(For those worried that this discussion might have soured my retailer on Comic Foundry, please bear in mind that I'm not sure I ever mentioned the title to him. And even if I did, it's not the sort of thing which would stick with him or prevent him from ordering it, assuming the solicitation convinces him it's worth a try. In other words, his decision to order CF will be based entirely on their ability to convince him to do so in the pages of Previews.)
-A few brief reviews of the comics I've bought this week:
Captain America 26: There's something about the art at the beginning of the book I don't like. I think it's Perkins--I couldn't find any credits other than the ones on the cover. Anyway, Sharon Carter looks weird, like it's not plausible that she's the same person from panel to panel. More distressing is Tony Stark's body language on page 3--he looks like an 11 year old girl throwing a tantrum. On the other hand, Brubaker's writing is still phenomenal--the Winter Soldier is a legitimately compelling character. I don't think I've ever read any GA Captain America, but I'd be shocked if Brubaker hasn't done more for Bucky than any other writer.
Legion of Super-Heroes 30: This is the way to play to the continuity fiends--the issue makes sense even if you don't know the stories to which Waid is alluding (it doesn't hurt that he's alluding to some very well-known LSH stories). And it all makes sense in the context of the story at hand. I'm not thrilled about the upcoming fill-in run by Bedard, and I'm a little worried about the possibility of the book being canceled to make way for the triumphant return of the Levitz-era LSH (as part of DC's ongoing "The more it resembles the comics of my childhood, the better it is!" sales initiative), but this was a pretty good send-off for Waid and Kitson.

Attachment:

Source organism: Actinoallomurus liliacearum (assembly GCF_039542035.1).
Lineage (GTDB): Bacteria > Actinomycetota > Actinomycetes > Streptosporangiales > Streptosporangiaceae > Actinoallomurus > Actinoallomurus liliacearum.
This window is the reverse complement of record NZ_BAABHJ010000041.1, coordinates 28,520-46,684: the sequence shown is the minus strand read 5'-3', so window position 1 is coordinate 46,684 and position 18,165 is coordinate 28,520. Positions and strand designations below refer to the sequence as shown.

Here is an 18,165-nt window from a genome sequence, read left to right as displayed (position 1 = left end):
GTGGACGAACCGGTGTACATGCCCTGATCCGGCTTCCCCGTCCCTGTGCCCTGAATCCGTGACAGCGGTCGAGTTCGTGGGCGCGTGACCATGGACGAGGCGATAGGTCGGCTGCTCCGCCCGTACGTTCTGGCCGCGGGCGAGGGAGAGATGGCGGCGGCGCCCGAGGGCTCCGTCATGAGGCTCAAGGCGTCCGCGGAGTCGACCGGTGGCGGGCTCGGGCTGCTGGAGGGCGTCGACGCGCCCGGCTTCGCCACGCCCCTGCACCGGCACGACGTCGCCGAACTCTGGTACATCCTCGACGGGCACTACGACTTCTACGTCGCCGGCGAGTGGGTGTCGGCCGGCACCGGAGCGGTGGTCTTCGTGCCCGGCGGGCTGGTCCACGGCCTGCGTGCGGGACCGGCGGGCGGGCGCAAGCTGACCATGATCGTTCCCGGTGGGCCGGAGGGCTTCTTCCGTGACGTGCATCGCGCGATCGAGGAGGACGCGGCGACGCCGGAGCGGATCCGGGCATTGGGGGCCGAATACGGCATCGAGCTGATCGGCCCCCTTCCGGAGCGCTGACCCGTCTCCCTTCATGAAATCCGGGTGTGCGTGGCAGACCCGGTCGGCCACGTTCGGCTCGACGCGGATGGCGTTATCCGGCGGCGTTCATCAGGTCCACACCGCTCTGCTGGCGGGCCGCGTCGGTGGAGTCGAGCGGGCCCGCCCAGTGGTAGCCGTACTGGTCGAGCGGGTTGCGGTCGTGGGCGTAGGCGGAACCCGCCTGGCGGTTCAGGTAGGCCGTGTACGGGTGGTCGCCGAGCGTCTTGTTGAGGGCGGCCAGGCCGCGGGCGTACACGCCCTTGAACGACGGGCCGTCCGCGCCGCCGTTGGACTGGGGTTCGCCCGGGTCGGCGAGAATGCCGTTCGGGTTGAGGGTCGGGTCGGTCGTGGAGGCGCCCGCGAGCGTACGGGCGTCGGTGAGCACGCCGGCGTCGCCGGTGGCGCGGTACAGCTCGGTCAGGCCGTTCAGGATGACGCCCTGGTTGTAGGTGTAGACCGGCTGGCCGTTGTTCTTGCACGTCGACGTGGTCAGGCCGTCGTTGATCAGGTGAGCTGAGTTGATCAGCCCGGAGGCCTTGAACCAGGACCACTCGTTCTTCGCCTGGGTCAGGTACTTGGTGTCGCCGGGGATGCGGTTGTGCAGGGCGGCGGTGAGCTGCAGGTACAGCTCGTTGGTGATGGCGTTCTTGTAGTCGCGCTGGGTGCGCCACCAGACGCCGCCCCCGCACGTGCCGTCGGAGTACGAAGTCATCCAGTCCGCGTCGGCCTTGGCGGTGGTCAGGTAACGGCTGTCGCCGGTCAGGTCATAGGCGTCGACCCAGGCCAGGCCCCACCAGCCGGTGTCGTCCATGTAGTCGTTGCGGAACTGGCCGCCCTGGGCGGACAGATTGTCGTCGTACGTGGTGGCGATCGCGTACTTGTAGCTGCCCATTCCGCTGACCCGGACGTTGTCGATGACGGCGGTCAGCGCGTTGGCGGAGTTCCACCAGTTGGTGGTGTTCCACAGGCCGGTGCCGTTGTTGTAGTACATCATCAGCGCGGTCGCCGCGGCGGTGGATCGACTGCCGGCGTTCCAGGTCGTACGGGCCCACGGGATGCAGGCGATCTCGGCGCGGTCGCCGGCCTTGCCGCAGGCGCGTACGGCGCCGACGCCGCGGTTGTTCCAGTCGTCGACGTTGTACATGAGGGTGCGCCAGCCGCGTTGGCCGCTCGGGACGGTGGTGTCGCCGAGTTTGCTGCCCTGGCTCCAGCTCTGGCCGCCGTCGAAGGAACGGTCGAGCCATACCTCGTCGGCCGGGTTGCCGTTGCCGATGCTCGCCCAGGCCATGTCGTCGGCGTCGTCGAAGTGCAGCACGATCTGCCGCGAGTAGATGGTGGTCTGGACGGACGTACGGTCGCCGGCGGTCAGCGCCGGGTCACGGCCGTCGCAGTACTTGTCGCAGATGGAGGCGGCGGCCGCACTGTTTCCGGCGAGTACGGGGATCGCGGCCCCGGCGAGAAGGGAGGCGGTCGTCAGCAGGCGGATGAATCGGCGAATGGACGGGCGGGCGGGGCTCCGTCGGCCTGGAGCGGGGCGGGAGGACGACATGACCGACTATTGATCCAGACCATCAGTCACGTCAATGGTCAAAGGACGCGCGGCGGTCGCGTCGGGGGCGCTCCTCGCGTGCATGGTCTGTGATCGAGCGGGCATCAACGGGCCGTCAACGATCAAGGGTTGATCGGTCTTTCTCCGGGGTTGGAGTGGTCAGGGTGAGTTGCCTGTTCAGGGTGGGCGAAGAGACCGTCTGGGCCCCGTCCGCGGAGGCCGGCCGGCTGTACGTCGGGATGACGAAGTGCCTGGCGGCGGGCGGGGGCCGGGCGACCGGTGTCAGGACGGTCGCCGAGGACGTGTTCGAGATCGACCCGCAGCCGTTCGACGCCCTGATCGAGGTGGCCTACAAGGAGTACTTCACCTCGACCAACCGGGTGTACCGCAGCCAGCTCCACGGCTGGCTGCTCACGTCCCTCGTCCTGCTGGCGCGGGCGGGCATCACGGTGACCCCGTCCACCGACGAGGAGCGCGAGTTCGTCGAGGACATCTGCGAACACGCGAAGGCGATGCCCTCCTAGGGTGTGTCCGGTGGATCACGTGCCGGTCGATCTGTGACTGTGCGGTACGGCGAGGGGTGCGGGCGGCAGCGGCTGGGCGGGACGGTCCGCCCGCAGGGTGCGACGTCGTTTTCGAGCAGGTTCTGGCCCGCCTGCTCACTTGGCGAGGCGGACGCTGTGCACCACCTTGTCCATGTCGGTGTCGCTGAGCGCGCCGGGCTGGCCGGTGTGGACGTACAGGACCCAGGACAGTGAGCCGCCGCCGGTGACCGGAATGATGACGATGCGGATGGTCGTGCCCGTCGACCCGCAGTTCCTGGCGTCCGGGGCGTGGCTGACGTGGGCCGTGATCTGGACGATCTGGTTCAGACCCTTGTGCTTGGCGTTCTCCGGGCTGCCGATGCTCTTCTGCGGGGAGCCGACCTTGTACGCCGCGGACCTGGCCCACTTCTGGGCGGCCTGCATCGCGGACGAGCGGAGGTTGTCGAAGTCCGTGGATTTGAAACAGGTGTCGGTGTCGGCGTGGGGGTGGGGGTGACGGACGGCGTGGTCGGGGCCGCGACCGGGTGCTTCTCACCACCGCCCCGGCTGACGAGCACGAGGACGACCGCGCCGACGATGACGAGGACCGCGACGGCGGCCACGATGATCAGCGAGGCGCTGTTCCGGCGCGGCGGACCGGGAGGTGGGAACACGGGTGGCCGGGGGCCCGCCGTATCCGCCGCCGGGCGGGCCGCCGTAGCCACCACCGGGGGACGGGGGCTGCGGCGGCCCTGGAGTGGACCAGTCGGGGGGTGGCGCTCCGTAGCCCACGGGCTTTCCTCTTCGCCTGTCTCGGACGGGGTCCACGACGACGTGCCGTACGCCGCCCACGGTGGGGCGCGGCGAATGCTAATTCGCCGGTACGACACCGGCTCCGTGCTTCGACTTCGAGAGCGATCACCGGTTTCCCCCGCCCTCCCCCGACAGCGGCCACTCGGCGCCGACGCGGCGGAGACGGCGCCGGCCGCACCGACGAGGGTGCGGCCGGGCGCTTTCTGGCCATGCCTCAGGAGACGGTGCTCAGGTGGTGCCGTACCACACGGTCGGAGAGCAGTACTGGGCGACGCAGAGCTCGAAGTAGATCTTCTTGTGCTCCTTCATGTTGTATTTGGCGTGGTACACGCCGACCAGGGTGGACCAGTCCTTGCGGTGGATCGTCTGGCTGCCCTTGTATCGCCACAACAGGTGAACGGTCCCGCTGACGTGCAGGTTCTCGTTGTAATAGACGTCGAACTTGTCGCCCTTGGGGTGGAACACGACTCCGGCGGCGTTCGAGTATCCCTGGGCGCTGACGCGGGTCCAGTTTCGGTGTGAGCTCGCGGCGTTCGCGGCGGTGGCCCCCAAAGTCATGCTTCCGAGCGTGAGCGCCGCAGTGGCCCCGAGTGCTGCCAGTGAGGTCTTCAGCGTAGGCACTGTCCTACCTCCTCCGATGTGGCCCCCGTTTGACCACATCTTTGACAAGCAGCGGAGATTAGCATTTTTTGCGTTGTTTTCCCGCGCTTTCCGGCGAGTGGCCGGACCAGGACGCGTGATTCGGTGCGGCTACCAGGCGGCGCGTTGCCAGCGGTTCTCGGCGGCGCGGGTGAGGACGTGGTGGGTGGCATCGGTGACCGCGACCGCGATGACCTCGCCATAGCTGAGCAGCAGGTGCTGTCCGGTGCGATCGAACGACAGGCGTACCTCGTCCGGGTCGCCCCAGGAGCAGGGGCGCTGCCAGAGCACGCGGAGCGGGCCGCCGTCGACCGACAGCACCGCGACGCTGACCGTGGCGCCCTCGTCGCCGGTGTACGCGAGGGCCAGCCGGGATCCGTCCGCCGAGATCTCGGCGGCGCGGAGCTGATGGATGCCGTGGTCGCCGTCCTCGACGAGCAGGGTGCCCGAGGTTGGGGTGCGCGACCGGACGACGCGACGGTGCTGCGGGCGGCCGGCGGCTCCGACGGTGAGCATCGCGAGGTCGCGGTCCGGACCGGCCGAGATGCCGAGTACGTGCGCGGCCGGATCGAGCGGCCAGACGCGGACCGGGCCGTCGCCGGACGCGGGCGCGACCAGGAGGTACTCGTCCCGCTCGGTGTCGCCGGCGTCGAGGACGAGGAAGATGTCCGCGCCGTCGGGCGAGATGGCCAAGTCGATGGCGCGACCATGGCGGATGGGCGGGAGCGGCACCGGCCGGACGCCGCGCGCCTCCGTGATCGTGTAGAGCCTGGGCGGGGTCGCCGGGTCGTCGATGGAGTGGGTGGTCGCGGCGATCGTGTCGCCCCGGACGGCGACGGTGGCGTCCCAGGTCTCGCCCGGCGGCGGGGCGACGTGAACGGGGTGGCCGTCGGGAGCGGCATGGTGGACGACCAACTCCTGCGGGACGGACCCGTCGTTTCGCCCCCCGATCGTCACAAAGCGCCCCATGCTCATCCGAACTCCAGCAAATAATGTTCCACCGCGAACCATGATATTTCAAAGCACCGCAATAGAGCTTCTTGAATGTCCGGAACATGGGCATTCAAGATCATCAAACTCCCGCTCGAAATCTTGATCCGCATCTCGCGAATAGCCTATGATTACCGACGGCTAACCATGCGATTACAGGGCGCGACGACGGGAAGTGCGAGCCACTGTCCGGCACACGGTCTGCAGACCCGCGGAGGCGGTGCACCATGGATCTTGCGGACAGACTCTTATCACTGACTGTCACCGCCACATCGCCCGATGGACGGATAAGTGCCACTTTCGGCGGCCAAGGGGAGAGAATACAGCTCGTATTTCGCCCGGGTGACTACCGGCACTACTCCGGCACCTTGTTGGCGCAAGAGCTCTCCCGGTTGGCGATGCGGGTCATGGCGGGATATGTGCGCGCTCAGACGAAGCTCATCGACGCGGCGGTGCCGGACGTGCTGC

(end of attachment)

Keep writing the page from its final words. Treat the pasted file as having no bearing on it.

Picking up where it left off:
Spirit 6: I never considered myself a fan of Darwyn Cooke, mostly because I just didn't like The New Frontier--Cooke's style just doesn't work for me when he's illustrating superheroes. Plus, much like The Golden Age, it seemed more like a eulogy than a celebration. Thankfully, the Spirit is an intellectual property much better suited to Cooke's talents. I wasn't annoyed by Cooke's sort of goofy idea of what a punk scene looks like (plus it's been so long since I've been in anything resembling a "scene," I figured I had no right to complain about its inauthenticity). However, if my first exposure to punk rock had been the Clash's horrible re-working of "Police On My Back" (maybe the nadir of their painfully long series of terrible covers of great
Criminal 6: I'm not sure how I feel about the third person narration, but this was a pretty intriguing setup issue. The protagonist's background in the army is a great hook for the character. I wasn't crazy about the "he escaped through a hole in the fence" caption, but I did like flash forward at the start of the issue. As always, Sean Phillips' moody art is exactly suited to this material. My one complaint is my initial difficulty in identifying the thing on the side of Tracy's face/neck as a scar rather than a tattoo. Speaking of which, I'm actually glad they haven't called attention to this scar yet--Brubaker thinks his readers are smart enough to figure out that it's one of the reasons nobody recognizes Tracy once he returns to town. This respect for his audience's intelligence was also evident in this week's Captain America, in the scene where the Falcon met with the New Avengers. It's a refreshing approach--subtlety doesn't always work in comics (especially superhero comics), but Brubaker is pulling it off.